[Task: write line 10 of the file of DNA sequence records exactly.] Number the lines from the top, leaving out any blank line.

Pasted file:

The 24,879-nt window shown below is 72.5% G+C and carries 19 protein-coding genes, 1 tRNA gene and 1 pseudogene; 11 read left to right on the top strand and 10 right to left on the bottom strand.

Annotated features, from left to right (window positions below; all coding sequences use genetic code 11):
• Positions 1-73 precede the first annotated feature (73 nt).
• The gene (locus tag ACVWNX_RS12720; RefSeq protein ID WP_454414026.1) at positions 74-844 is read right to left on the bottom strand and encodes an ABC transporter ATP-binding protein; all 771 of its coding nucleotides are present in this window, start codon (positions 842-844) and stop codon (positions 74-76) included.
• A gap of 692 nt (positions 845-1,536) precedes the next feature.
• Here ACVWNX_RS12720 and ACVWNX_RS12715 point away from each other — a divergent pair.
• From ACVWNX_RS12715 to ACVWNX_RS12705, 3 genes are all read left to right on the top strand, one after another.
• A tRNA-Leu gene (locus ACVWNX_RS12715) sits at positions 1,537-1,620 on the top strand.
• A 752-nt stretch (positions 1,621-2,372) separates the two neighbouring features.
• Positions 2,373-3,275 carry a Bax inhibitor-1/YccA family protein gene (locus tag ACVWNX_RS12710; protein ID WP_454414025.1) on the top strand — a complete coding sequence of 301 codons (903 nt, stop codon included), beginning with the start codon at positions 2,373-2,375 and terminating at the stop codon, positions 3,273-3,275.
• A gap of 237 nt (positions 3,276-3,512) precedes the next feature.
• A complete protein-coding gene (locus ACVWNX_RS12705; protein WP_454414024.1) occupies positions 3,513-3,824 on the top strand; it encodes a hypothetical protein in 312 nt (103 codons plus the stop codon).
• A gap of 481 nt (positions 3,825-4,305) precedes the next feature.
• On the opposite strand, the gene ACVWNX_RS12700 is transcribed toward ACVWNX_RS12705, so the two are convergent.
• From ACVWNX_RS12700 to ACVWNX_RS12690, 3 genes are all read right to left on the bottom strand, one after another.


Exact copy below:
• Positions 2,373-3,275 carry a Bax inhibitor-1/YccA family protein gene (locus tag ACVWNX_RS12710; protein ID WP_454414025.1) on the top strand — a complete coding sequence of 301 codons (903 nt, stop codon included), beginning with the start codon at positions 2,373-2,375 and terminating at the stop codon, positions 3,273-3,275.